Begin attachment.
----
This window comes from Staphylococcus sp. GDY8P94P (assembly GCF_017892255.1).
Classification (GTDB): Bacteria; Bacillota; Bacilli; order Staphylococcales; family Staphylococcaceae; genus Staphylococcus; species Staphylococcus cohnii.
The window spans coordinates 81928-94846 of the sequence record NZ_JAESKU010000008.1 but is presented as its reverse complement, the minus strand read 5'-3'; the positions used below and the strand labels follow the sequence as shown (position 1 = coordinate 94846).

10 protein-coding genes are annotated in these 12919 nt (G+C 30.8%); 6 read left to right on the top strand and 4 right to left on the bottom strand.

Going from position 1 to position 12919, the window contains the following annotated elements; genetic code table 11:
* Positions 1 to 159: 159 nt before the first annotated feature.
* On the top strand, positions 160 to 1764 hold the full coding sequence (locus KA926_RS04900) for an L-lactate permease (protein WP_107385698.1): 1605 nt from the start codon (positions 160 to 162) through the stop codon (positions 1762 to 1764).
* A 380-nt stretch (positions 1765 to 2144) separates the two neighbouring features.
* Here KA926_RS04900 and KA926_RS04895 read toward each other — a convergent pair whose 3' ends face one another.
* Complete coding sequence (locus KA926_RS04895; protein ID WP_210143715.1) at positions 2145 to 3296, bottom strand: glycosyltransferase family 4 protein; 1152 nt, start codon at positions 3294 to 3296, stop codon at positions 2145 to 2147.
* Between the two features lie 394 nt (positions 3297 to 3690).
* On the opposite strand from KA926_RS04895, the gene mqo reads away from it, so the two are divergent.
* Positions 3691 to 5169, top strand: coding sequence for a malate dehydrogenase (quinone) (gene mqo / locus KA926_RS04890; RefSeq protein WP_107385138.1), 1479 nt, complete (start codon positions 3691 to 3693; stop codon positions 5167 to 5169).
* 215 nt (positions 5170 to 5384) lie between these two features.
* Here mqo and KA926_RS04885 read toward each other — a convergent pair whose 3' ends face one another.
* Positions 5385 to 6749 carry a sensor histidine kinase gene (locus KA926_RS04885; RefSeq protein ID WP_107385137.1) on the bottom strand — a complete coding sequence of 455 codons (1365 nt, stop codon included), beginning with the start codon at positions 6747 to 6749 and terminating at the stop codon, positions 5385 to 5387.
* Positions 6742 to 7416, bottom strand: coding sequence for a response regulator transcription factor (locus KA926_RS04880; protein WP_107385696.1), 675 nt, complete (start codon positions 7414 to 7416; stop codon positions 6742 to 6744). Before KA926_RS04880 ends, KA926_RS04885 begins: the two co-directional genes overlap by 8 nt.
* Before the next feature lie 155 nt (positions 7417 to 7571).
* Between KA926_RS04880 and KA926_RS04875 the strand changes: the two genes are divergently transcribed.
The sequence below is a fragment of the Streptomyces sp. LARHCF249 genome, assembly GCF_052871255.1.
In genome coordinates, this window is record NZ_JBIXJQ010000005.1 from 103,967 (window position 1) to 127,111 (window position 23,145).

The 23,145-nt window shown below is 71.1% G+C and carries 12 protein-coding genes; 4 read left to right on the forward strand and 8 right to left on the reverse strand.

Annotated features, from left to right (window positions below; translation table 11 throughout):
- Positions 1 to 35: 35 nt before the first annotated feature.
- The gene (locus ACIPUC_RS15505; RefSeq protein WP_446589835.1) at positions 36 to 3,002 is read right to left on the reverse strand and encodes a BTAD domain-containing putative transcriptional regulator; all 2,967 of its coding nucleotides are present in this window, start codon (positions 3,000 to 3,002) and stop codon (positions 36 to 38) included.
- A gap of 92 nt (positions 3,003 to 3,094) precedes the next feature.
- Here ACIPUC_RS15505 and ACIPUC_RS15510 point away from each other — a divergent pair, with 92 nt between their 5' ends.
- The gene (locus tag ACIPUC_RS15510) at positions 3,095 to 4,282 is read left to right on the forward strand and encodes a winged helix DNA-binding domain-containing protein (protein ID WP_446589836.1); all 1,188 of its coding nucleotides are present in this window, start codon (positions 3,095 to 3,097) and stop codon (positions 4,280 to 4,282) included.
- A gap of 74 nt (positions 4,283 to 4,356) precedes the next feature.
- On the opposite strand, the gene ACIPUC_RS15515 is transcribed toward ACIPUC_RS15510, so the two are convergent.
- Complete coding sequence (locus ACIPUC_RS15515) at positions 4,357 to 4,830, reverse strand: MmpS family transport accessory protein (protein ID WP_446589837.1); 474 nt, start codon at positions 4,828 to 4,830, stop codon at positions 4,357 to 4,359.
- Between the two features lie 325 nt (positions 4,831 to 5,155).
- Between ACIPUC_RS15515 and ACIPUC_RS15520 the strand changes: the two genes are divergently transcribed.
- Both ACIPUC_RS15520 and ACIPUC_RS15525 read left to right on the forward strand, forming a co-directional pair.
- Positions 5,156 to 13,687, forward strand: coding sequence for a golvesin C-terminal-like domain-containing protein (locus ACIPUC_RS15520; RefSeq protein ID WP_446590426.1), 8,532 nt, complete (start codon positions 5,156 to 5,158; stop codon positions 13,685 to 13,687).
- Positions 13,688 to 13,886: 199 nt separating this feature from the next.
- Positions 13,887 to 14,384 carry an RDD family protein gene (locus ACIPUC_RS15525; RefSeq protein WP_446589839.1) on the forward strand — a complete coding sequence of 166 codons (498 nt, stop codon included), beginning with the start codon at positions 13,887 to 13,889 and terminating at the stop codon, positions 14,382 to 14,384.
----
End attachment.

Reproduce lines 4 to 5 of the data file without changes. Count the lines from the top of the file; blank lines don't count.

10 protein-coding genes are annotated in these 12919 nt (G+C 30.8%); 6 read left to right on the top strand and 4 right to left on the bottom strand.

Going from position 1 to position 12919, the window contains the following annotated elements; genetic code table 11: